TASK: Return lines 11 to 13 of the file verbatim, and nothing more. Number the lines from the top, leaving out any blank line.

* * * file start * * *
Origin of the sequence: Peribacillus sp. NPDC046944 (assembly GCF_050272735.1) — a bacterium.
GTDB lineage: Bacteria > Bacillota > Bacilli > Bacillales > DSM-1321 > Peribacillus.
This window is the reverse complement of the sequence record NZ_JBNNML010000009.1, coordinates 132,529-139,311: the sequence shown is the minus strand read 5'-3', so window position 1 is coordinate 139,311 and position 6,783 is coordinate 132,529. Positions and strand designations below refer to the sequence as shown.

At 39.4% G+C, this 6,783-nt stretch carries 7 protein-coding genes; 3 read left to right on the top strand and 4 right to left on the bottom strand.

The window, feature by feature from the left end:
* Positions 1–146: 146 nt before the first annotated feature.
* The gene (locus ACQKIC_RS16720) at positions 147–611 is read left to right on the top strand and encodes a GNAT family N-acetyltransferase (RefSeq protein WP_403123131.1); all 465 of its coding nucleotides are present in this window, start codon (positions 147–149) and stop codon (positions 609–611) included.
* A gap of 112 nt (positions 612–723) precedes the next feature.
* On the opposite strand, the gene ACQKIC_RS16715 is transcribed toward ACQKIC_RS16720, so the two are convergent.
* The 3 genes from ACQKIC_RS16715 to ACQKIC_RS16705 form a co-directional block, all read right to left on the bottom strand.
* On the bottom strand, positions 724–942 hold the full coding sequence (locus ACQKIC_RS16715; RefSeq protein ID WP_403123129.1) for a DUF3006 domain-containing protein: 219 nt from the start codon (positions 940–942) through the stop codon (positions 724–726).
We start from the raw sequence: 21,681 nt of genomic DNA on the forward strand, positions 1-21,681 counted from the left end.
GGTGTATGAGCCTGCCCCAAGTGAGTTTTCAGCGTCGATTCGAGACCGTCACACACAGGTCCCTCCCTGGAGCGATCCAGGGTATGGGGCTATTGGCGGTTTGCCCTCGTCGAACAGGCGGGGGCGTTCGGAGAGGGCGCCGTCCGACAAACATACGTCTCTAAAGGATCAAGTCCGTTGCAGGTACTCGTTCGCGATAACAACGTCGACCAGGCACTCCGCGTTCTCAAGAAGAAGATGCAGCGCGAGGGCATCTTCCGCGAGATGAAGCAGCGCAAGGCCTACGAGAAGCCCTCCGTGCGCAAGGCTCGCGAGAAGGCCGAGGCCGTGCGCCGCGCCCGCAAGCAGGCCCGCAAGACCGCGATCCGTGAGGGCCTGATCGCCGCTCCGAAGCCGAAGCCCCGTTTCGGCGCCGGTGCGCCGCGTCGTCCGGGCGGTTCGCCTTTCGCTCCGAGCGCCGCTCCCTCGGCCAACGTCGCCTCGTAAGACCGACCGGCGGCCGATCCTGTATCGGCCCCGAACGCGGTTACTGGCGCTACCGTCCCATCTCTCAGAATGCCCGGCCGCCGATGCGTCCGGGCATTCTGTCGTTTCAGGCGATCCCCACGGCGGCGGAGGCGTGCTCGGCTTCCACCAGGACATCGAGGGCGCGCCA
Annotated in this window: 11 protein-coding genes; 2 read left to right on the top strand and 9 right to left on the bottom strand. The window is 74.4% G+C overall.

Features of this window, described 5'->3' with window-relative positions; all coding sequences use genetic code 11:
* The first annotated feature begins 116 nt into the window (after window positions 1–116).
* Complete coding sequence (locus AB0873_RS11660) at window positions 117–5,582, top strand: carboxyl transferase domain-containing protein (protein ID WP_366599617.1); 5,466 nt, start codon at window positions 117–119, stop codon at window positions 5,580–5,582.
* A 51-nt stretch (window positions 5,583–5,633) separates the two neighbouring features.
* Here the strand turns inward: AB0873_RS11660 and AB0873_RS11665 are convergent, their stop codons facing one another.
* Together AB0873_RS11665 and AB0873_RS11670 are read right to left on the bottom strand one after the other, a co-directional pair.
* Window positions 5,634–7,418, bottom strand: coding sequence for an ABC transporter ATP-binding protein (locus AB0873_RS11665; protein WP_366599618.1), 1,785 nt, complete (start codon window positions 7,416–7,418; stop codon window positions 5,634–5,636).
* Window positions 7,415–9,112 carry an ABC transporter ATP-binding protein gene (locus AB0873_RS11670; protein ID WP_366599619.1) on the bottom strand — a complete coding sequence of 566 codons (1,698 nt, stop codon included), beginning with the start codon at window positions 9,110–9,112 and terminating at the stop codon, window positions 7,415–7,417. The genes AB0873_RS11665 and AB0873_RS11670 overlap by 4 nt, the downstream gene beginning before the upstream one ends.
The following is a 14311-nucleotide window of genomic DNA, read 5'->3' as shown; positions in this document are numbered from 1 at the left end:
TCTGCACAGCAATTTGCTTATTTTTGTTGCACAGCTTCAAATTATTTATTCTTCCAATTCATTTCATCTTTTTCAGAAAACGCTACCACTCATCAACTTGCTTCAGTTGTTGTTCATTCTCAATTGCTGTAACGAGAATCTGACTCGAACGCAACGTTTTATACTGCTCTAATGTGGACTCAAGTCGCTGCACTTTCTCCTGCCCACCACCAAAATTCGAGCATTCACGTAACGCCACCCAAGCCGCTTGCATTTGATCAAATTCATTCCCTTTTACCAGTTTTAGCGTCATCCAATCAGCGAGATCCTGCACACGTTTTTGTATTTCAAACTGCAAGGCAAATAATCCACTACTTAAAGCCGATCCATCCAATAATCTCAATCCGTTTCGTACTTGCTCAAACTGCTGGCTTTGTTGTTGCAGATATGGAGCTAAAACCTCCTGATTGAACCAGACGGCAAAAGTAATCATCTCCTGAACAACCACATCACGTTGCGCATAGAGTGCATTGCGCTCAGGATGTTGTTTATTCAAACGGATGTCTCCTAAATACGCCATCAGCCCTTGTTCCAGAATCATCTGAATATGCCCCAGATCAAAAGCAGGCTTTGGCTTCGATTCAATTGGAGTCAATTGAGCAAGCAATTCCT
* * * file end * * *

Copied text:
* On the bottom strand, positions 724–942 hold the full coding sequence (locus ACQKIC_RS16715; RefSeq protein ID WP_403123129.1) for a DUF3006 domain-containing protein: 219 nt from the start codon (positions 940–942) through the stop codon (positions 724–726).
We start from the raw sequence: 21,681 nt of genomic DNA on the forward strand, positions 1-21,681 counted from the left end.
GGTGTATGAGCCTGCCCCAAGTGAGTTTTCAGCGTCGATTCGAGACCGTCACACACAGGTCCCTCCCTGGAGCGATCCAGGGTATGGGGCTATTGGCGGTTTGCCCTCGTCGAACAGGCGGGGGCGTTCGGAGAGGGCGCCGTCCGACAAACATACGTCTCTAAAGGATCAAGTCCGTTGCAGGTACTCGTTCGCGATAACAACGTCGACCAGGCACTCCGCGTTCTCAAGAAGAAGATGCAGCGCGAGGGCATCTTCCGCGAGATGAAGCAGCGCAAGGCCTACGAGAAGCCCTCCGTGCGCAAGGCTCGCGAGAAGGCCGAGGCCGTGCGCCGCGCCCGCAAGCAGGCCCGCAAGACCGCGATCCGTGAGGGCCTGATCGCCGCTCCGAAGCCGAAGCCCCGTTTCGGCGCCGGTGCGCCGCGTCGTCCGGGCGGTTCGCCTTTCGCTCCGAGCGCCGCTCCCTCGGCCAACGTCGCCTCGTAAGACCGACCGGCGGCCGATCCTGTATCGGCCCCGAACGCGGTTACTGGCGCTACCGTCCCATCTCTCAGAATGCCCGGCCGCCGATGCGTCCGGGCATTCTGTCGTTTCAGGCGATCCCCACGGCGGCGGAGGCGTGCTCGGCTTCCACCAGGACATCGAGGGCGCGCCA